The main challenge in the field of neurocognitive ageing is to understand the brain mechanisms that might underlie age differences in cognitive performance or why some functions are maintained into older age.
A number of ideas have been suggested to explain age differences in brain activity during cognitive tasks, including compensation, dedifferentiation and less efficient use of neural resources. Although there is evidence to support all of these theories, there is also evidence to the contrary, and it is not yet clear whether one is more characteristic of ageing than the others.
Recently, there has been increasing interest in examining the effects of age on large-scale brain networks. One of these in particular, the default network, appears to be especially vulnerable to the effects of age.
There is evidence that age differences in brain structure can influence the relationship between activity in task-related brain regions and behaviour, indicating a complex interplay between structure and function.
There is a growing literature on how various risk factors for Alzheimer's disease, such as the apolipoprotein Egene and mild cognitive impairment, affect task-related brain activity in older adults. This work also highlights the similarities between age differences in healthy older versus younger adults and differences between adults with mild cognitive impairment and controls, suggesting a continuum of effects due to age and neuropathological brain changes.
Future work should aim to more clearly define compensatory brain activity, make more use of lifespan and longitudinal approaches and attempt to account for the large number of factors that influence the ageing process, which vary from individual to individual and include genetics and life experiences.
The availability of neuroimaging technology has spurred a marked increase in the human cognitive neuroscience literature, including the study of cognitive ageing. Although there is a growing consensus that the ageing brain retains considerable plasticity of function, currently measured primarily by means of functional MRI, it is less clear how age differences in brain activity relate to cognitive performance. The field is also hampered by the complexity of the ageing process itself and the large number of factors that are influenced by age. In this Review, current trends and unresolved issues in the cognitive neuroscience of ageing are discussed.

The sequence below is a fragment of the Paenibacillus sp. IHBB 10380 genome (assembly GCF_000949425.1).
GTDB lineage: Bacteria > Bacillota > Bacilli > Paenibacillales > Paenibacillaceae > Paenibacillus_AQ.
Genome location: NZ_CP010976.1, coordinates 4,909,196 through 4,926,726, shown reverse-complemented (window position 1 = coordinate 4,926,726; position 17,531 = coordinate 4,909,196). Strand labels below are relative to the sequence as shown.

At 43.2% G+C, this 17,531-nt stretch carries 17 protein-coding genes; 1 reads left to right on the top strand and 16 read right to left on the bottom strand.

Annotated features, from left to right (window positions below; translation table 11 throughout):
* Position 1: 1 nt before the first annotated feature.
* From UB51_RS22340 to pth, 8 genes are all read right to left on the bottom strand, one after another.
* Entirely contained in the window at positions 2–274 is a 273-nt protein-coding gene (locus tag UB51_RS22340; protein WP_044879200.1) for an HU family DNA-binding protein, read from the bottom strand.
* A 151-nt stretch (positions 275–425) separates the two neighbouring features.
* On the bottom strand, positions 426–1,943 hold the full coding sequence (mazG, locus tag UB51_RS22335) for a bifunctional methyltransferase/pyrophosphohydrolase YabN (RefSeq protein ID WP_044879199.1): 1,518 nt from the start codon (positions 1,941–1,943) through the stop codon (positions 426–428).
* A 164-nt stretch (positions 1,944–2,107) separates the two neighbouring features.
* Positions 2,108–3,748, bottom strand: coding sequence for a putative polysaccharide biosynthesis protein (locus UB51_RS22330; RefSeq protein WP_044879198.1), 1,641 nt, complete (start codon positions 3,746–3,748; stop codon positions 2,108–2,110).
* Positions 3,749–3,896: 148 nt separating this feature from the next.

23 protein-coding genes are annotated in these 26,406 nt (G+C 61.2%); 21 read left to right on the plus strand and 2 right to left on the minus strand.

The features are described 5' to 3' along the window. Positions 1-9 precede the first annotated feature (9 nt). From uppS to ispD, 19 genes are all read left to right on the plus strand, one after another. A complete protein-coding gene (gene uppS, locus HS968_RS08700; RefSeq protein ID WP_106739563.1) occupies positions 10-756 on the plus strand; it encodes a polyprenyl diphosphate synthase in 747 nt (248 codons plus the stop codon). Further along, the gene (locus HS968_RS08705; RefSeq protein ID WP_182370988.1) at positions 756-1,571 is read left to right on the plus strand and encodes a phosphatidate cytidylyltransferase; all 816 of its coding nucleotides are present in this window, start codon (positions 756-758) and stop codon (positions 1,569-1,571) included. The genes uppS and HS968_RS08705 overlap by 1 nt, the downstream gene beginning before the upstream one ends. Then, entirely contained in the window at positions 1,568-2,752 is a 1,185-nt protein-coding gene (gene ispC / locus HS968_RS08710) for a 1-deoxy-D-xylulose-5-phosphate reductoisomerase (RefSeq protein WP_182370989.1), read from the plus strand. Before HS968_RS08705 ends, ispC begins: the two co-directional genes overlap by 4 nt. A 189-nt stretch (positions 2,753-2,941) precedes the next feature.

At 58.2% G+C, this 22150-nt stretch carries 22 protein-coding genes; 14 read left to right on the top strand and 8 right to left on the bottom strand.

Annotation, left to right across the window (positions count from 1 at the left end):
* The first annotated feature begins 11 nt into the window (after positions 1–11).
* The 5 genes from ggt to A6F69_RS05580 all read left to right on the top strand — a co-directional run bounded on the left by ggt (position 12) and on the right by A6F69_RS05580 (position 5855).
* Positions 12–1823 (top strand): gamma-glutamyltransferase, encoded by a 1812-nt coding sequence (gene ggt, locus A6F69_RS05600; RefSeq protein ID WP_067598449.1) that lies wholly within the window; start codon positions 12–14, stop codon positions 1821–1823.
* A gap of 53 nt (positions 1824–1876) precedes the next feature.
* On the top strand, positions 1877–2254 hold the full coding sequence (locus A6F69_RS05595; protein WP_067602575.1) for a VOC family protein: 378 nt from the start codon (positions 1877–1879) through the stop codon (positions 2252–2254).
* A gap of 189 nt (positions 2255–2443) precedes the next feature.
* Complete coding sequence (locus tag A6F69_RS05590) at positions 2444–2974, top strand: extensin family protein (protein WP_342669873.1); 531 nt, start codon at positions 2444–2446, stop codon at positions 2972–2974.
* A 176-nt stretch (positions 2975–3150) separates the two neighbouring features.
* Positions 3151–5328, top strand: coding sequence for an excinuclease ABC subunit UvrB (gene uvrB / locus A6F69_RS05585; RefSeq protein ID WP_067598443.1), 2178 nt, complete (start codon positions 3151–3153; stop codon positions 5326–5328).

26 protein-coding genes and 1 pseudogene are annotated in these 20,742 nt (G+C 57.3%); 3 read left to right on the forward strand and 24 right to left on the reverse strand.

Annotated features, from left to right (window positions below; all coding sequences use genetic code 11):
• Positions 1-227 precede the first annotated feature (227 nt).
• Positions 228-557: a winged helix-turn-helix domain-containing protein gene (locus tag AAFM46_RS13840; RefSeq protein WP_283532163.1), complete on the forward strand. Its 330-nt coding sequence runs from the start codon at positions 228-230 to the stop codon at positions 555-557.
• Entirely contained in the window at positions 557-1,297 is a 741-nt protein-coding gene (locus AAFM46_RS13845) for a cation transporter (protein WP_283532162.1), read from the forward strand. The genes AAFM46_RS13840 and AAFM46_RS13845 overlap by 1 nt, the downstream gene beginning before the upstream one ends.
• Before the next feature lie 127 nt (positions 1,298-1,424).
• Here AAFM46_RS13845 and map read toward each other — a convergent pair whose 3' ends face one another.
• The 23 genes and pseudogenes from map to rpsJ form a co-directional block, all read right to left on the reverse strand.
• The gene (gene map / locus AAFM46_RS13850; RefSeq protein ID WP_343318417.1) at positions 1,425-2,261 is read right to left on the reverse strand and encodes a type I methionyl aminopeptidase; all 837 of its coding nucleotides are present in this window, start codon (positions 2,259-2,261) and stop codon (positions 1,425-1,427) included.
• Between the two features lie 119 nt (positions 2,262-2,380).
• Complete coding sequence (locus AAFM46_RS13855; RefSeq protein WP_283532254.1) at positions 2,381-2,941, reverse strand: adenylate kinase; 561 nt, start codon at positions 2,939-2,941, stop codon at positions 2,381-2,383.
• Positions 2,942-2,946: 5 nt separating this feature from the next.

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C.G.'s research is supported by the Canadian Institutes of Health Research, the Canada Research Chairs program, the Ontario Research Fund and the Canadian Foundation for Innovation.
The author declares no competing financial interests.
- Working memory
The short-term retention and utilization of information. A classic example is looking up a phone number and remembering it long enough to dial.
- Cognitive control
The effortful use of cognitive resources to guide, organize or monitor behaviour.
- Implicit memory
Memory without conscious awareness, specifically a change in a person's behaviour (for example, faster reaction times) owing to an experimental manipulation of which they are not aware.
- Explicit memory
Conscious retrieval of learned information, such as recalling a list of words that has been previously studied.
- Functional connectivity
A measure of how activity within a network of brain regions is correlated, or how activity in a particular brain area is correlated with the rest of the brain.
- Delayed match-to-sample task
Presentation of a stimulus (the sample) followed by a delay of several seconds, and then presentation of one or more stimuli that have to be judged as the same or different from the sample.
- Default network
(DN). A set of functionally connected brain regions that is involved in spontaneous, internally driven cognitive processes and is more active during periods of rest than during externally driven tasks.
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Grady, C. The cognitive neuroscience of ageing. Nat Rev Neurosci 13, 491–505 (2012). https://doi.org/10.1038/nrn3256
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